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The Vine Inter-Church

Primary School

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Update 10.12.21

Birds nest

More dense nest

When ever you see a mushroom, don’t pick it up, they could be poisonous. So just admire them from a distance.

Horse Mushroom

Shaggy inkcap

Hare's foot inkcap

Update 03.12.21

Click on the link to find out more about this beautiful wasp nest

Update 19.11.21

 

At the lakes in Great Cambourne you can find cormorants feeding on fish and drying their feathers in the tree. Keep your eye out for them on your next walk.

 

What are Cormorants

Cormorants are large, black waterbirds. They feed on fish, which they catch with their long, hook-tipped bills while swimming underwater. Cormorants can often be spotted perched on a rock, bank or tree with their wings held out. In this position, they are able to dry their feathers off which are not waterproof. Their feathers are not waterproof, so that they can dive underwater to catch their fish, otherwise they wouldn’t be able to do that.

Cormorant tree

Cormorant drying its feathers

Golden leaf tapestry

Update 12.11.21

Enjoy your meal, hedgehog

This driver is going nowhere today, spiderweb 'wheelclamp'

Spider in a sink

Update 05.11.21

Crafty spiderwebs covered with dew

Frosty bramble leaves

Frosted buttercups

Update 22.10.21

Female false widow spider

Daddy long leg spider

Can you see the spider web amongst the Virginia Creeper in autumn colour

Update 14.10.21

Four Spot-Orbweaver

Look at the amazing spiderwebs

What clever use of the grass to make and incredible spiderweb

Wasp spider

The wasp spider is a great mimic - looking just like a common wasp keeps it safe from predators, even though it is not dangerous itself. The wasp spider is a very large, colourful spider that is a recent arrival in the UK from the continent and has slowly spread over the south of England, but now is spreading north as well. It builds large orb webs in grassland and heathland, and attaches its silk egg-sacs to the grasses.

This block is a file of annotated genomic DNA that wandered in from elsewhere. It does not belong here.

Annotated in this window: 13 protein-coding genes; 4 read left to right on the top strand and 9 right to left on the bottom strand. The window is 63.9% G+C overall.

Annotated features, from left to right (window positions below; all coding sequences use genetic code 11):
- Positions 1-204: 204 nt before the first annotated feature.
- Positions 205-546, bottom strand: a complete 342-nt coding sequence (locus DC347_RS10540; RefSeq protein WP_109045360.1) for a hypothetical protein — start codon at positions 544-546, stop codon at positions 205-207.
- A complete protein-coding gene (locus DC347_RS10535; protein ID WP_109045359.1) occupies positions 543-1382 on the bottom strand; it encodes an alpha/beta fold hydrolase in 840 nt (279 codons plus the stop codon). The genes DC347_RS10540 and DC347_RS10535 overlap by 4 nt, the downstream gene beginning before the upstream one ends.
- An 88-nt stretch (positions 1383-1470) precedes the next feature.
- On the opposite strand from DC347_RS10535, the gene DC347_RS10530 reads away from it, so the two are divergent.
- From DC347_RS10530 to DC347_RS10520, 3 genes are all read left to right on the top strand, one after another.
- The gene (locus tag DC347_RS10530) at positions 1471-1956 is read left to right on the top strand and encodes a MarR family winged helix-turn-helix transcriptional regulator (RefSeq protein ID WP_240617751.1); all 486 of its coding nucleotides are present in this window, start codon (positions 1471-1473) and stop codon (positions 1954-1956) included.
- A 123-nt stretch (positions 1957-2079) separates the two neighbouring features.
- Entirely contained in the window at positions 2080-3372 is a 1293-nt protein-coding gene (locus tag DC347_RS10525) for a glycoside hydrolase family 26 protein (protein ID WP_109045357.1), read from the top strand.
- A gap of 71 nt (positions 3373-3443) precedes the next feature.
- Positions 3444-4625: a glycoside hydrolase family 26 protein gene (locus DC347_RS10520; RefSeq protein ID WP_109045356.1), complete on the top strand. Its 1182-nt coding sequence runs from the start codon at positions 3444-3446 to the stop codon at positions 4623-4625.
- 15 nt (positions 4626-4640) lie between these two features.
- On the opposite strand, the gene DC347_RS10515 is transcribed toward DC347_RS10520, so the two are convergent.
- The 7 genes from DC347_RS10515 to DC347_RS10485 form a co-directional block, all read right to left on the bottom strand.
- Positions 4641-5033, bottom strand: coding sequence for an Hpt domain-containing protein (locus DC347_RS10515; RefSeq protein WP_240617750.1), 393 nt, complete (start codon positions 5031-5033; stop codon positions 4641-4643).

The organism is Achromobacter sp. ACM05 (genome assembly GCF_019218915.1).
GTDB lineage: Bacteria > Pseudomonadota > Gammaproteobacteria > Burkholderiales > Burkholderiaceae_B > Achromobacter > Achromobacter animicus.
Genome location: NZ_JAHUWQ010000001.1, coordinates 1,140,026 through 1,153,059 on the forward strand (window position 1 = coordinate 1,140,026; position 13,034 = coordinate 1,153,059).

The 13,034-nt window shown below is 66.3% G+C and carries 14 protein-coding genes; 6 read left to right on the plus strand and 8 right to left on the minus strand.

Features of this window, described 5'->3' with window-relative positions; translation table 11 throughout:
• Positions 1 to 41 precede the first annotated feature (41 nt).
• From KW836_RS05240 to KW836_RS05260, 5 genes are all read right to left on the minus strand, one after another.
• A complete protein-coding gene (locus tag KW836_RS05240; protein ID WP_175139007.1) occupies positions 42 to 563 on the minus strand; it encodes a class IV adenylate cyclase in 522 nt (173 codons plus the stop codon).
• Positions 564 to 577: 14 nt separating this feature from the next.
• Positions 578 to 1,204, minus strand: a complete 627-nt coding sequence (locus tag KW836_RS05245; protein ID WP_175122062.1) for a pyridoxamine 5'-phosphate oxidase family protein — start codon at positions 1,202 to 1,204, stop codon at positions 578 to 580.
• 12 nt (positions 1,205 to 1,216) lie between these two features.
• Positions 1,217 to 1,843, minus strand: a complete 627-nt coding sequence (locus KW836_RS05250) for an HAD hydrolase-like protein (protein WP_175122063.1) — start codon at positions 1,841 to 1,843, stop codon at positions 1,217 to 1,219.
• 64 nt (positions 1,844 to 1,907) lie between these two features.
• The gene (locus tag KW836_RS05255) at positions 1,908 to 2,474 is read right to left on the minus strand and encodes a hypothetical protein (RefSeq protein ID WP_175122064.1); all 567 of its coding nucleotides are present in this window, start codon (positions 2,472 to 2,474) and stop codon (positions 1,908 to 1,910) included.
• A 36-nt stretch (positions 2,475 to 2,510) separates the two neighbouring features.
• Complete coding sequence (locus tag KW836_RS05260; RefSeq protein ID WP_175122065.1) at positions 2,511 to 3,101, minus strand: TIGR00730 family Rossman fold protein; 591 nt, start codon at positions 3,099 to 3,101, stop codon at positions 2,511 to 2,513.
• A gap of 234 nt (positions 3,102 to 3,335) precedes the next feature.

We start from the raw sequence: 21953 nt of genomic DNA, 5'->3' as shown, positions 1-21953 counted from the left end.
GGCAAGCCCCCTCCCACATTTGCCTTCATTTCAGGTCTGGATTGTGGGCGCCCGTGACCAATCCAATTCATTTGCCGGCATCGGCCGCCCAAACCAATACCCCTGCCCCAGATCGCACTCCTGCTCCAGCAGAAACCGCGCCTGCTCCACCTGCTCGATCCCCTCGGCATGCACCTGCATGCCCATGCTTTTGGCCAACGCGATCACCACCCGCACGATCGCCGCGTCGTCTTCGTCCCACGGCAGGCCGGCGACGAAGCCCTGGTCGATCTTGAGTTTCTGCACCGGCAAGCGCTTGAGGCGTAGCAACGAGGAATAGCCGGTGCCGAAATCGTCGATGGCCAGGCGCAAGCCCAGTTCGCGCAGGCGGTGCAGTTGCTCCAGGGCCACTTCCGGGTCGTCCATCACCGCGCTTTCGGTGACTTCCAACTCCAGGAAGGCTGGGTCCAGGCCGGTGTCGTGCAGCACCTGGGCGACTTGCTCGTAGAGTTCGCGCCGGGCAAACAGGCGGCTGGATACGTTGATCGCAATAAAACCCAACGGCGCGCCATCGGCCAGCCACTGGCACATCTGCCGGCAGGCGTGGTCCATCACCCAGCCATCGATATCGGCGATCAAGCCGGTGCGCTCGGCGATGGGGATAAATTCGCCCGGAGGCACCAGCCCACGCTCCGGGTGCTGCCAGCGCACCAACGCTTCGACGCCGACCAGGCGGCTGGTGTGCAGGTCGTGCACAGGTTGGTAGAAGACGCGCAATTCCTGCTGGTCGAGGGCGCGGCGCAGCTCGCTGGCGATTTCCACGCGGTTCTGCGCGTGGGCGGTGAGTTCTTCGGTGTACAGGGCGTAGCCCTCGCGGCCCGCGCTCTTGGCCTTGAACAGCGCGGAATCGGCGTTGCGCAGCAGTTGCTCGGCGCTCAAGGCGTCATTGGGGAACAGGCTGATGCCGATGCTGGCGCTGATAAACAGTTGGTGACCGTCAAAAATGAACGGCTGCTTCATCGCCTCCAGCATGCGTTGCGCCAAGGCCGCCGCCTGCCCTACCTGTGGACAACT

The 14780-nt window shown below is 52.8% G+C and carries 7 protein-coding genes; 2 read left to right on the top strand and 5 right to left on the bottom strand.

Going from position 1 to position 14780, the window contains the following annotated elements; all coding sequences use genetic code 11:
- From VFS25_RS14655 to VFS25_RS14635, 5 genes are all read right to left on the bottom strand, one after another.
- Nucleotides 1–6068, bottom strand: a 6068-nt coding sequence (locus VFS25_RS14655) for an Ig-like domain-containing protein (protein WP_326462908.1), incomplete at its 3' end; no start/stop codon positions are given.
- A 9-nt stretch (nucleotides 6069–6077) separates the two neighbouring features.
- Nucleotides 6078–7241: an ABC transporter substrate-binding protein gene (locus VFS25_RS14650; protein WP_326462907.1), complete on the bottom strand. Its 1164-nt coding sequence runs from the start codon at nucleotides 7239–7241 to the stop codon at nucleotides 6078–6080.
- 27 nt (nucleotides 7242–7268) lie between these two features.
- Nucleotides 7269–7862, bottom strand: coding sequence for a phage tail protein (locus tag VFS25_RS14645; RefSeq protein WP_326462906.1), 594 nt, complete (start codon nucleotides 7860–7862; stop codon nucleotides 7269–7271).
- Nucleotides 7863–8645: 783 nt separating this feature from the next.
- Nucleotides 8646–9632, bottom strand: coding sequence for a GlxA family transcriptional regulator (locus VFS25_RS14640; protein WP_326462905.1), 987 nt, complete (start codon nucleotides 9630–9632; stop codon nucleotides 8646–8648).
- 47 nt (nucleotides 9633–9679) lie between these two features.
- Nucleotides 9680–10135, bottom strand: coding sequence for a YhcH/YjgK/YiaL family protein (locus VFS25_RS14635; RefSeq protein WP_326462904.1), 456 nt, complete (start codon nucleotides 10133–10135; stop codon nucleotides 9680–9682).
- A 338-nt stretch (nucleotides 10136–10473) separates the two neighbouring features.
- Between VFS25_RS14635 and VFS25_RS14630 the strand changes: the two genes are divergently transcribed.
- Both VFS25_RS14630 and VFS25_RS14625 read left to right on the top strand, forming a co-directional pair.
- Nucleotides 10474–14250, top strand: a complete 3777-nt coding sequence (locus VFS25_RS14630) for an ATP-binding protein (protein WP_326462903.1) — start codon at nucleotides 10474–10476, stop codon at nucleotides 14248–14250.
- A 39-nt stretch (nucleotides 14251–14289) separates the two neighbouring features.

Spider moving on its web

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Bumble bee getting fed some sugarwater

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Update 07.10.21

Buzzing tree (sound up)

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Buzzing tree

Can you hear the thousands of bees feasting on the nectar of this ivy bush? Ivy is a very good source of nectar late in the season when most flowers have stopped flowering.

False widow spider

False widow spiders are getting a lot of bad press, but in reality they're unlikely to bite humans.

Noble false widows are not native to the UK, but are thought to have arrived from the Canary Islands in banana boxes in the late 1800s. Populations became established along the south coast and have since spread north, likely as a result of global warming.

Update 26.09.21

Remember the cygnets, look at them now. Well done to the swan parents

Update 16.07.21

Some more finds for our butterfly challenge and much more…

Peacock caterpillar

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Bumble bee pollinating

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Deer in a play park

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While no one is around the deer take advantage of the playpark

Oh dear, run they've seen us

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Ants protecting their nest from intruders look at the amount of activity

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Update 09.07.21

Even more varieties of butterflies were sent in, thank you for doing so.

 

Butterfly feeding on nectar (see it's tongue go into the flower to get the nectar out)

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Meadow brown feeding and fluttering away

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Marbled White playing hard to catch

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Grey lag goose hybrid on one of Cambourne's lake

Duck with ducklings

Unexpected surprise in a Cambourne garden, a beautiful newt

Update 01.07.21

 

Please have a look at the amazing specimens that seem to be living in our community and a little bit further afield.

Caterpillars, butterflies and moths

Update 18.06.21

The cygnets are back (put the volume up to hear them)

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Update 11.06.21

Cuckoo (Wicken Fen)

Cuckoos are very special birds, but do you know why?

Cygnets somewhere in our community

Fox cub on a stroll in our community, wildlife at your doorstep

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Hopefully this cub's mum was close, because it looks far to young to having a stroll like this, unless it's fox den is very close.
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